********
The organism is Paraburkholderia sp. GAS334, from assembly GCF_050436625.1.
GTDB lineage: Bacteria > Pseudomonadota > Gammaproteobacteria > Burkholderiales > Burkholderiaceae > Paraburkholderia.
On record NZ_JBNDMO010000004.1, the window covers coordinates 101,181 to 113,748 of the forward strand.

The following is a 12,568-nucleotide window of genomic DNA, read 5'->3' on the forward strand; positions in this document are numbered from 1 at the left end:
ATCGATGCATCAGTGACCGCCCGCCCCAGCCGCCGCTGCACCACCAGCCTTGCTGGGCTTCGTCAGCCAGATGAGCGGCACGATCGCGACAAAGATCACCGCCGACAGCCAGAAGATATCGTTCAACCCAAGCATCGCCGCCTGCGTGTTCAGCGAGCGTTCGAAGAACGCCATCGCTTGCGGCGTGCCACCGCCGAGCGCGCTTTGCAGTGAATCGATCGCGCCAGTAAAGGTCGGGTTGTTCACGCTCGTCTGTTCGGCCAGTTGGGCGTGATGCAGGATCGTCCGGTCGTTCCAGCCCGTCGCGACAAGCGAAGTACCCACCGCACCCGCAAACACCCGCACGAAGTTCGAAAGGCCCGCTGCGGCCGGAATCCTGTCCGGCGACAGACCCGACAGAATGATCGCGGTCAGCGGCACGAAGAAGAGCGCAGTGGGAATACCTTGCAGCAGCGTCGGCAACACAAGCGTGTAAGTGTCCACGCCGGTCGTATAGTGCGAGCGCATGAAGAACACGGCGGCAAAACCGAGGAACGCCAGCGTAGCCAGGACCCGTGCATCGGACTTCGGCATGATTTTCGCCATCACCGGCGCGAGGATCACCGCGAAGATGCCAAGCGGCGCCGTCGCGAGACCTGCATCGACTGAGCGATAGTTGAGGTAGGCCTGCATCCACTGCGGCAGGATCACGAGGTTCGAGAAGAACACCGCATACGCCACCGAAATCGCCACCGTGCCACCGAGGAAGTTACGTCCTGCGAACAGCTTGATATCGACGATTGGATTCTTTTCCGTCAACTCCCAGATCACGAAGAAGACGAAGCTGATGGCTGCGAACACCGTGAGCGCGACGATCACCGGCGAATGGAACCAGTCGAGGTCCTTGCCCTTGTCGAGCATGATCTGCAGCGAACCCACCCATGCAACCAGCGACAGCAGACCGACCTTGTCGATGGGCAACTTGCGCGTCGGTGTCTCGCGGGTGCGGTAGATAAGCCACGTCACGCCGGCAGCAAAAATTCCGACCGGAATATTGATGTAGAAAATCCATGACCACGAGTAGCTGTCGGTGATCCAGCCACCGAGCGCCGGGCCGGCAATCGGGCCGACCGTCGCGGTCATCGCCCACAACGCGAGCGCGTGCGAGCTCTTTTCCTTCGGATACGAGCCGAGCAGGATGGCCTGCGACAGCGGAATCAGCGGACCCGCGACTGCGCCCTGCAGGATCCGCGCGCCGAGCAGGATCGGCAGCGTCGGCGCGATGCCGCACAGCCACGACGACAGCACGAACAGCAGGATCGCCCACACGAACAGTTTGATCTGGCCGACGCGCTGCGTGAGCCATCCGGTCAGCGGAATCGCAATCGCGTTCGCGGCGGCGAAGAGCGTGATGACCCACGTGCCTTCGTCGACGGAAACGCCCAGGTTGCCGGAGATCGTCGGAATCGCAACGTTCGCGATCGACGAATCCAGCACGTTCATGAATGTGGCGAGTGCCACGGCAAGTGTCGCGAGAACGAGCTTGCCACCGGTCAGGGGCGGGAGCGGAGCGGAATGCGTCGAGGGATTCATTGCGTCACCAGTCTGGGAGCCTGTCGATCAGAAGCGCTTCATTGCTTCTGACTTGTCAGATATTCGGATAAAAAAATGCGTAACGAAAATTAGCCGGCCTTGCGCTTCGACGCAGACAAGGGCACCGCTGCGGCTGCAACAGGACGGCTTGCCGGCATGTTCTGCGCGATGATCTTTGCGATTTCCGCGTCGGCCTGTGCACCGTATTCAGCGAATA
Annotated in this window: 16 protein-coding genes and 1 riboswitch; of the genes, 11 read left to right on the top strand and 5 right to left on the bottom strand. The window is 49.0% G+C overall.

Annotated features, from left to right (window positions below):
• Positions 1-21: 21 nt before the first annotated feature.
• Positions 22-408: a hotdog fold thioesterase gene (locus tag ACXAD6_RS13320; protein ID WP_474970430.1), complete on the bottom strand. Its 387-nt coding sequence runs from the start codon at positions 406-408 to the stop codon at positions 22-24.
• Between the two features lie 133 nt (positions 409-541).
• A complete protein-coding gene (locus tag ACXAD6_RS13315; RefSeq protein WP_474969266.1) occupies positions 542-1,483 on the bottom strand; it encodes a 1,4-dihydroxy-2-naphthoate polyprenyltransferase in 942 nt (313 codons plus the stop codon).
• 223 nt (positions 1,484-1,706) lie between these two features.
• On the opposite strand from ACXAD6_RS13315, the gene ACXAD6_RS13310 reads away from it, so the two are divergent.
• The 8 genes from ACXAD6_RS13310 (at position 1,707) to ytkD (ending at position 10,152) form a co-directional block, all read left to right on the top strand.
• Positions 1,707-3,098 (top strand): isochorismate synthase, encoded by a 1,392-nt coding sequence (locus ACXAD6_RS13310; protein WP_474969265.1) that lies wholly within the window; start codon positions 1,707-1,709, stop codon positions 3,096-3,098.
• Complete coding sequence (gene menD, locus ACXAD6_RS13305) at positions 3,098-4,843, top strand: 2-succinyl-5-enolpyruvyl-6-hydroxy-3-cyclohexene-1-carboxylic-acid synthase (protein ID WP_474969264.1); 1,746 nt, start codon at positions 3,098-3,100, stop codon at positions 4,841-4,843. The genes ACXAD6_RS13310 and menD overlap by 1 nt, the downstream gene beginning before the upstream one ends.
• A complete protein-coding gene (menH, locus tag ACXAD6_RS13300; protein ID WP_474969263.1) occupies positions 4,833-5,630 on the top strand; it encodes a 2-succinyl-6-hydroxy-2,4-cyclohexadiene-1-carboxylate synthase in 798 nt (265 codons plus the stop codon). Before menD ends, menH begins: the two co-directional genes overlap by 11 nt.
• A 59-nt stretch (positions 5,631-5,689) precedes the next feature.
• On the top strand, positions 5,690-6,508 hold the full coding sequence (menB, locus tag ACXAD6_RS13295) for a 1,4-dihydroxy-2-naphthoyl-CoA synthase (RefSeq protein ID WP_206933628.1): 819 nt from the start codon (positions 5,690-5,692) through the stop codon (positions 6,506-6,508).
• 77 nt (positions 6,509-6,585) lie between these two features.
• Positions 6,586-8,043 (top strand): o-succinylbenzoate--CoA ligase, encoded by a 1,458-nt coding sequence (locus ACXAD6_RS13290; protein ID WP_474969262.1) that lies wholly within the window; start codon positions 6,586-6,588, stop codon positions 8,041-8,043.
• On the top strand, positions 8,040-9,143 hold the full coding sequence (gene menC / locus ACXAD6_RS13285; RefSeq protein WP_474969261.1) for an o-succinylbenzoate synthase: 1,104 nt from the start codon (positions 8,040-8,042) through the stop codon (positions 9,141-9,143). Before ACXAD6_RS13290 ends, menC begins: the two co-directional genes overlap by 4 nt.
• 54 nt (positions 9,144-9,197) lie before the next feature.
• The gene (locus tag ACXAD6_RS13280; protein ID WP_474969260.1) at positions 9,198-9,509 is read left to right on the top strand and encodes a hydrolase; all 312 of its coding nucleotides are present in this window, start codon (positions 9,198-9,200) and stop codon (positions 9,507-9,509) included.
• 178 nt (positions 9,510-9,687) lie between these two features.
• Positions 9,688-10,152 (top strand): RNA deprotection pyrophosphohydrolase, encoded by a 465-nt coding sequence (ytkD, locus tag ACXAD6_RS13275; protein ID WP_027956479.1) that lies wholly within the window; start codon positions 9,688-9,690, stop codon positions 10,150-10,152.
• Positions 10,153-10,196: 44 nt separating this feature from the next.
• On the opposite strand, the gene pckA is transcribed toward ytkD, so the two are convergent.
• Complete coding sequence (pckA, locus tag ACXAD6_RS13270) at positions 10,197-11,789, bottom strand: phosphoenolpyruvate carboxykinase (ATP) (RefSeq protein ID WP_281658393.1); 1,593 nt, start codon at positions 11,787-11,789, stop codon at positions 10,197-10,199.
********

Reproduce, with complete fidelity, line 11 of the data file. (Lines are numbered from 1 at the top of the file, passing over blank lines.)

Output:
• A complete protein-coding gene (locus tag ACXAD6_RS13315; RefSeq protein WP_474969266.1) occupies positions 542-1,483 on the bottom strand; it encodes a 1,4-dihydroxy-2-naphthoate polyprenyltransferase in 942 nt (313 codons plus the stop codon).